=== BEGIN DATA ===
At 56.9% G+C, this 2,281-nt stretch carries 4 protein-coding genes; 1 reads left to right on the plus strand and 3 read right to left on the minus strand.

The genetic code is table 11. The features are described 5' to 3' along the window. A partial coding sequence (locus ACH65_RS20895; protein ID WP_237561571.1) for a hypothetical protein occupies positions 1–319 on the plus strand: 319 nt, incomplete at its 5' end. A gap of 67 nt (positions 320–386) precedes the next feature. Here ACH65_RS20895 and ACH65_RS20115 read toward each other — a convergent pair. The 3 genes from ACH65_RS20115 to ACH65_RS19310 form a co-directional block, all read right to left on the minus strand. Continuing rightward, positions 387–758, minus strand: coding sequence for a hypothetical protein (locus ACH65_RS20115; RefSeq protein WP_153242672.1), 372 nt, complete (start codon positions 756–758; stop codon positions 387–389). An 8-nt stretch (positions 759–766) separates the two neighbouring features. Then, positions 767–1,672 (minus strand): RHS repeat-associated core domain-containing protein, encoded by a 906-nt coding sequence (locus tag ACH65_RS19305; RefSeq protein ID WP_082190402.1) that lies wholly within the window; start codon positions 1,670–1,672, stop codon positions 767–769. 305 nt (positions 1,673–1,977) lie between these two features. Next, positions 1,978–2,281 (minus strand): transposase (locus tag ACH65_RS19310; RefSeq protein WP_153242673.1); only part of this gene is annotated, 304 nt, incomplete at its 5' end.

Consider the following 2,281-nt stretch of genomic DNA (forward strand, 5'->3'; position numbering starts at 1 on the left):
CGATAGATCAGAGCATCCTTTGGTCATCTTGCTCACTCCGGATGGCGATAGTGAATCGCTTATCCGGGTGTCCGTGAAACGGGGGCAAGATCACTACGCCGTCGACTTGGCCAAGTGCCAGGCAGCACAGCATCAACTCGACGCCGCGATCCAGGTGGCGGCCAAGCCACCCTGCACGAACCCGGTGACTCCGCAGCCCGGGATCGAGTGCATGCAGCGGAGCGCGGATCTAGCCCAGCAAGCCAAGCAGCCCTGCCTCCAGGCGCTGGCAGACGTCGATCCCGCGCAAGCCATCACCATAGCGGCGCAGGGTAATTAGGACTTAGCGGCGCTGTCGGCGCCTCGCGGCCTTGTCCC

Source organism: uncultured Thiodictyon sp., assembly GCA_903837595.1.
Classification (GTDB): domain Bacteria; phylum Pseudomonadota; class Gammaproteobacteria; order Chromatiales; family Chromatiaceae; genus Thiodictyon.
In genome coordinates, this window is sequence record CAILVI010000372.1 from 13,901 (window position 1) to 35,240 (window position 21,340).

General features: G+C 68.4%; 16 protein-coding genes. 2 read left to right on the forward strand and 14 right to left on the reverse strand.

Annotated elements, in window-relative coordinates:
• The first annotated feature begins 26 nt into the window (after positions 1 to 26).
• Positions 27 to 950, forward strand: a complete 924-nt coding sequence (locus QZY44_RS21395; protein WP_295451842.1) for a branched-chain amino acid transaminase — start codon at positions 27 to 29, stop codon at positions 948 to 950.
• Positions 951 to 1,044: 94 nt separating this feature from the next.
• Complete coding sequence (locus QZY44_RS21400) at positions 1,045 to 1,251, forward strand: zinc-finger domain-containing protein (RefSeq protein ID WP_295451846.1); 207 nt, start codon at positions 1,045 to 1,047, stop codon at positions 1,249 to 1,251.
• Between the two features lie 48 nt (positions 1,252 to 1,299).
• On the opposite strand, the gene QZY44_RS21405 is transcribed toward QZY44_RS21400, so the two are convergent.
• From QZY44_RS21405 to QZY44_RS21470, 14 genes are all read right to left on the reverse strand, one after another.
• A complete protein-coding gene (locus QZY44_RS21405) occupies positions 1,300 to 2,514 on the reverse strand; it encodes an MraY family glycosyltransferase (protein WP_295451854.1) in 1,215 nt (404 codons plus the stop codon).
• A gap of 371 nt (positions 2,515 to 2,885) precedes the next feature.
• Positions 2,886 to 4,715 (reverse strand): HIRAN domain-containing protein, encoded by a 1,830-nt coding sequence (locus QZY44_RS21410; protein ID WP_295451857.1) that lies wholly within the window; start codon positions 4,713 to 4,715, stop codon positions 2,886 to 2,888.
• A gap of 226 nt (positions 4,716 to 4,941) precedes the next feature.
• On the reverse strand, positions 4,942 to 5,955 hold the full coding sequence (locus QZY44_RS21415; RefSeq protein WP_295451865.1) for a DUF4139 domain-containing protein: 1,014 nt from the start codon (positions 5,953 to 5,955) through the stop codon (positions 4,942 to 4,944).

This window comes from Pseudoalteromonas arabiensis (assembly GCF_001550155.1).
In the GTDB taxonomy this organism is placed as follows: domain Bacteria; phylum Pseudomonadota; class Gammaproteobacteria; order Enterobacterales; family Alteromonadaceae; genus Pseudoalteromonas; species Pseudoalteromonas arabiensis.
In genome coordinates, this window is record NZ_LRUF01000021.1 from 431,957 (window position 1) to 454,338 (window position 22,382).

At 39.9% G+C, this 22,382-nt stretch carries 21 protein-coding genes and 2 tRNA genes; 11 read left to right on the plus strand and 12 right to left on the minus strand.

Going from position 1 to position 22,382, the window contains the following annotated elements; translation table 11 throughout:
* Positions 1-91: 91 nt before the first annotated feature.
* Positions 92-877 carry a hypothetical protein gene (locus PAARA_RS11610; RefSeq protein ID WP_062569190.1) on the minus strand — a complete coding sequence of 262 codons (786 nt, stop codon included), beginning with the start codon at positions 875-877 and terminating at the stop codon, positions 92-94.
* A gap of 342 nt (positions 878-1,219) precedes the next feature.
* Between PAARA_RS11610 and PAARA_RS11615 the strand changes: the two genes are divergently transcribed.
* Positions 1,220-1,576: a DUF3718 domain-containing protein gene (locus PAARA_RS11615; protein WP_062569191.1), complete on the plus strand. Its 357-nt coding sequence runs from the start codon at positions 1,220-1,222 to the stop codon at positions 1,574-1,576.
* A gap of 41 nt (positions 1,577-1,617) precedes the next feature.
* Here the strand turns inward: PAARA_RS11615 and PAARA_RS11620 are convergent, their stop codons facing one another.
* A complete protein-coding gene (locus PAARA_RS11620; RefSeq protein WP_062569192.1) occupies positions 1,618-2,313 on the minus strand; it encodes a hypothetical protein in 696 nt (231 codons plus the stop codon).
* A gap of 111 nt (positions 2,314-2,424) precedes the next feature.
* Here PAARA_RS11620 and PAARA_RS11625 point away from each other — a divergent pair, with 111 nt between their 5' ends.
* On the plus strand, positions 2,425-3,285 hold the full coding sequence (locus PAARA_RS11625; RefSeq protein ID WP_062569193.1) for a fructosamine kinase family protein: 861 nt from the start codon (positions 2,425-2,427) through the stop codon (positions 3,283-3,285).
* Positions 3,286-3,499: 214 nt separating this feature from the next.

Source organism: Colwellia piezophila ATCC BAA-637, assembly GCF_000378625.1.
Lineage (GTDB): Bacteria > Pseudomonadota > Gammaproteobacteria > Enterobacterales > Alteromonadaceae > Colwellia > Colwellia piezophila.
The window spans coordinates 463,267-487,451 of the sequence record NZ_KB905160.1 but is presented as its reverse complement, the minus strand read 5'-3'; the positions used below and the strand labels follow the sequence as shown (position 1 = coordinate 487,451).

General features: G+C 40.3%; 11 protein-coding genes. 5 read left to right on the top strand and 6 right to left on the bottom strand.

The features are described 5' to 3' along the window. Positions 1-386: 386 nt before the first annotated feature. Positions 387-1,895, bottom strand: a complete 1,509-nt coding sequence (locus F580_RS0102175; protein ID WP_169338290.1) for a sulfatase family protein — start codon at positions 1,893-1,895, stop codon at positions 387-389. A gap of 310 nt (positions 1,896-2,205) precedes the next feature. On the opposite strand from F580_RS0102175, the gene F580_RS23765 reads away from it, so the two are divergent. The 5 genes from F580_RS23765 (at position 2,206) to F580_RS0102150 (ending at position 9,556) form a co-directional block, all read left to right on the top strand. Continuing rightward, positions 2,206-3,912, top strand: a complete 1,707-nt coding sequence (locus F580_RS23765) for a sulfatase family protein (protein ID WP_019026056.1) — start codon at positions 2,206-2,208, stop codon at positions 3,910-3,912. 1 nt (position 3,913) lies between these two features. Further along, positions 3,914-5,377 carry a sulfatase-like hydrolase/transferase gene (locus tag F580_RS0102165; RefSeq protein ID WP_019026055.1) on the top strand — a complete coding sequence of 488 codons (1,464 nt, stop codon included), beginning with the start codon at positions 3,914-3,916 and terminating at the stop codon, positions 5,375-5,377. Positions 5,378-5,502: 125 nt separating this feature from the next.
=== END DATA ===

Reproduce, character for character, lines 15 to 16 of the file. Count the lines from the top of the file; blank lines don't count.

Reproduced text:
• On the opposite strand, the gene QZY44_RS21405 is transcribed toward QZY44_RS21400, so the two are convergent.
• From QZY44_RS21405 to QZY44_RS21470, 14 genes are all read right to left on the reverse strand, one after another.